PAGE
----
LONDON (Dow Jones)–Iran would block the Strait of Hormuz if it came under an oil embargo, an Iranian lawmaker was quoted as saying Sunday, apparently referring to U.S. plans to sanction Tehran’s Central Bank.
The remarks could trigger new jitters in the oil market after crude futures rose sharply Tuesday over rumors–which were denied–that Iran had closed the world’s most vital oil-shipping channel.
According to the official Fars news agency, lawmaker Isa Ja’fari told parliament that: “If an oil embargo is placed on Iran, we will not allow a single barrel of oil to pass through here to the belligerent countries.”
The statements are in sharp contrast with a reassuring pledge by Iranian Oil Minister Rostam Ghasemi last week that the country wouldn’t block the Strait and that he didn’t expect Europe to enforce a ban on its oil.
But lawmaker Ja’fari said Western nations “have not learned their lesson yet and they are once again thinking of imposing an oil embargo on Iran.
“This has even been approved in the American Senate,” he said.
He appeared to refer to legislation to sanction Iran’s Central Bank, which clears a large part of Iran oil sales. Such measure, which would be separate from a European oil ban considered in Europe, would make it difficult for international buyers to purchase Iranian oil. But the White House has yet to sign the measure into law, as it seeks to strike a balance between tackling Iran’s controversial nuclear and avoiding instability in oil markets.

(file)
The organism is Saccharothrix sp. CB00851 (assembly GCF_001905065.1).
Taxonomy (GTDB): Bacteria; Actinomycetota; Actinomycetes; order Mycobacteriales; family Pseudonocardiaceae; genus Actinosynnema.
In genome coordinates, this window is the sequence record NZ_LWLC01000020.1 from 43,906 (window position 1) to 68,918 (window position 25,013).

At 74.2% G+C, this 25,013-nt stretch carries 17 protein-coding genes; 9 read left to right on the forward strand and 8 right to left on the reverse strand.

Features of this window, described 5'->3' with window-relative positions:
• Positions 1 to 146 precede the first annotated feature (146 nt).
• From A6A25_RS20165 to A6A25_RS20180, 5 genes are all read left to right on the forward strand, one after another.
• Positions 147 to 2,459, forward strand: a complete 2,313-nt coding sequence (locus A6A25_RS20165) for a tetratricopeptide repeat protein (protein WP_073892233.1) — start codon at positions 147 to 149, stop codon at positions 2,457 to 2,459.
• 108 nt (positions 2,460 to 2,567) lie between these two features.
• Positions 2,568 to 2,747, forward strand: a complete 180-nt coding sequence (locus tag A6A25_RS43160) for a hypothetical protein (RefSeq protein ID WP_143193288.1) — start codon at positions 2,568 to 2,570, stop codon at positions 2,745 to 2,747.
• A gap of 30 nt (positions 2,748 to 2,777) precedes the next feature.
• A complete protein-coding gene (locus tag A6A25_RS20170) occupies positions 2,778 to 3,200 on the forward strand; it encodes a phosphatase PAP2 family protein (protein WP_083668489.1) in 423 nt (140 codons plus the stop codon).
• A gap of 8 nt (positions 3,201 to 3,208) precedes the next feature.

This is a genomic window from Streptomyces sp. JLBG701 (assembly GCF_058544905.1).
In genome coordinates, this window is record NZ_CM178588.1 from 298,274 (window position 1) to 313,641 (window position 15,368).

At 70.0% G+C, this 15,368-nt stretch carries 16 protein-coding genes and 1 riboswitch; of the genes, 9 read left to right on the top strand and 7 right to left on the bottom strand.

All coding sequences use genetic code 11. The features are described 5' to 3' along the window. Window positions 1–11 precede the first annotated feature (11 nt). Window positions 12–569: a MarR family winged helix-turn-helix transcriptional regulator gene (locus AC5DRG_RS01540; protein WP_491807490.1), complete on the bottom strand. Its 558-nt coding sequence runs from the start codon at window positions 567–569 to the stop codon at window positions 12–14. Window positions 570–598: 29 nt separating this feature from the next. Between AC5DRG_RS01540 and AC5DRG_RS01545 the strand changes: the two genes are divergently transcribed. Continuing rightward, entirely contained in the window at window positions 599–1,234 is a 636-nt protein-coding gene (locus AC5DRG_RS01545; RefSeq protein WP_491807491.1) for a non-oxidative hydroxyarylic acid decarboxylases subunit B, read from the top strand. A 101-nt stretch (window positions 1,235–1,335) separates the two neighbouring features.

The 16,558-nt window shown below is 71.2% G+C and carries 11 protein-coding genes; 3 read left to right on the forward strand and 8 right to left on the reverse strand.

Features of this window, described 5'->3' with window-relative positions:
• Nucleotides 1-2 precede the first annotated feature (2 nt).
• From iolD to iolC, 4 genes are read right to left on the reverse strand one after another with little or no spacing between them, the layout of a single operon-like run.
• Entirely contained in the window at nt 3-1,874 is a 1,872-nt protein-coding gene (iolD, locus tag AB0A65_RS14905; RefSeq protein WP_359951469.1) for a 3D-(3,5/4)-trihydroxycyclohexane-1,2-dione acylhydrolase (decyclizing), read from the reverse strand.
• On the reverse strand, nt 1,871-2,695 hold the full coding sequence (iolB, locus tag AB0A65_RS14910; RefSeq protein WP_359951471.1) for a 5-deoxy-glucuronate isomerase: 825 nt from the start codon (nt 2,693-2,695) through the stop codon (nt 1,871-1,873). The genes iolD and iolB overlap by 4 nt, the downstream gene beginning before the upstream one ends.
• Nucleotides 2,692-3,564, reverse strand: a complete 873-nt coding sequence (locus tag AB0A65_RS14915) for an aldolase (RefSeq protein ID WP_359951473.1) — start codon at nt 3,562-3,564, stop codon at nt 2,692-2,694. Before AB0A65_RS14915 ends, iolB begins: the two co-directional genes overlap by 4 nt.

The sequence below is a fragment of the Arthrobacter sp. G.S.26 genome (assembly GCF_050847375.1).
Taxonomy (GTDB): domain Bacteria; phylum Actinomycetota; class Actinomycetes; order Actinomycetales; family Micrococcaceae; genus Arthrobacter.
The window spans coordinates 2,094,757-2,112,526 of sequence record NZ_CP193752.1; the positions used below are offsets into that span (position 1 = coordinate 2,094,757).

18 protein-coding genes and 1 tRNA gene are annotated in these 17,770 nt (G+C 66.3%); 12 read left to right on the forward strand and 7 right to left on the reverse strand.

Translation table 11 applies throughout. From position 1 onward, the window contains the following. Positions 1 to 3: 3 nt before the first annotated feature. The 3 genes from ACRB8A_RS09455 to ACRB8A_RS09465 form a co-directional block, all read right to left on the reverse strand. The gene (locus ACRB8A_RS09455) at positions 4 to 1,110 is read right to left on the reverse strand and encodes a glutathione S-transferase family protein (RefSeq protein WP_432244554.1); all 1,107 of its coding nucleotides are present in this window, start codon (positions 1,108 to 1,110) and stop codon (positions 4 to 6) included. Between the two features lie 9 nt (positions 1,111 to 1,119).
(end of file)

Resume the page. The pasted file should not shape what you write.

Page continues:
The Iranian oil lawmaker said: “America should know that the world’s energy gullet, that is to say, the Strait of Hormuz, is in our hands.”
A rumor last week that Iran was preparing to shut the Strait was fueled by remarks by another Iranian lawmaker that it was preparing military exercise to shut the Strait. But the area is heavily patrolled by the U.S. Navy.
The lawmaker said Iran’s warning was supported by an article of the 1958 United Nations convention on territorial waters that states that “passage [of foreign ships] is innocent so long as it isn’t prejudicial to the peace, good order or security of the coastal state.”
The Strait, which is located between Iran and Oman, handles about 33% of all ocean-borne trader oil, according to the U.S. Energy Information Administration.
-By Benoit Faucon, Dow Jones Newswires
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